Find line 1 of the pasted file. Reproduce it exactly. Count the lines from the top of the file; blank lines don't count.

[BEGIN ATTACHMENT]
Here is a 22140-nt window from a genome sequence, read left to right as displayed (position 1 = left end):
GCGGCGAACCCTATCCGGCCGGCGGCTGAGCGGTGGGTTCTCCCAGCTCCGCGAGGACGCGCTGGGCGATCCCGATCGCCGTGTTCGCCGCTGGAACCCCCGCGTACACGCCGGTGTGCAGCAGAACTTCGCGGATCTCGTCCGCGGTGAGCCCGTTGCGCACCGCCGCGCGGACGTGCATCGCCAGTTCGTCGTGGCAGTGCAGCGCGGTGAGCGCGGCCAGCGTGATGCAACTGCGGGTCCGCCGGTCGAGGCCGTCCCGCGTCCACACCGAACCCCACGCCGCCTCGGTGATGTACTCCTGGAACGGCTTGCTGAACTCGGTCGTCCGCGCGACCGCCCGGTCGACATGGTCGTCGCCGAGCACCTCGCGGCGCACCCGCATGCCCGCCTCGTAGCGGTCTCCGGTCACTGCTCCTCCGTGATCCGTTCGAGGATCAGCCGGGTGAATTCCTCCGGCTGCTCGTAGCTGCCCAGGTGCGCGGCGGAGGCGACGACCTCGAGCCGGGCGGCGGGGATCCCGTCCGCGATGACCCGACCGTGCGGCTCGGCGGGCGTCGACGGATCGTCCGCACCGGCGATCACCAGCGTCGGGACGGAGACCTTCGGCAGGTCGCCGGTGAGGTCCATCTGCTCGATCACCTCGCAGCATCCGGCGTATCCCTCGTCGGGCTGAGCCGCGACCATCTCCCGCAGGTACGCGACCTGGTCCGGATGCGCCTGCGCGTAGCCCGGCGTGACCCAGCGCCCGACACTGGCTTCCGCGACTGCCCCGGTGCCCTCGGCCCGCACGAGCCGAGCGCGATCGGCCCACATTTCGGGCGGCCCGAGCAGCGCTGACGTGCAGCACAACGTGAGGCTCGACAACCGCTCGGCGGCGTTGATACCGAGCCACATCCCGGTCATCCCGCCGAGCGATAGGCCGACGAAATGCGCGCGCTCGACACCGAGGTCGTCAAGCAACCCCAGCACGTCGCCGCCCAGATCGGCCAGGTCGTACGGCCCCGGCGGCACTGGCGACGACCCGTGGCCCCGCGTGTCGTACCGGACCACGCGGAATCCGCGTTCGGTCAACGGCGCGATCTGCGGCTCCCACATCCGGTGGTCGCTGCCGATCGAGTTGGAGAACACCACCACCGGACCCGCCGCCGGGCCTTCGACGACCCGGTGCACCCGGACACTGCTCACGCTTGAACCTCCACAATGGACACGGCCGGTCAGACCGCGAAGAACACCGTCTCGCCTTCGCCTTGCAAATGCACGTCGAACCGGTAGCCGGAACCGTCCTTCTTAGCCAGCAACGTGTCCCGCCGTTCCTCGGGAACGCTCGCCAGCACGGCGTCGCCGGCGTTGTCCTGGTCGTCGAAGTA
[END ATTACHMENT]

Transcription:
Here is a 22140-nt window from a genome sequence, read left to right as displayed (position 1 = left end):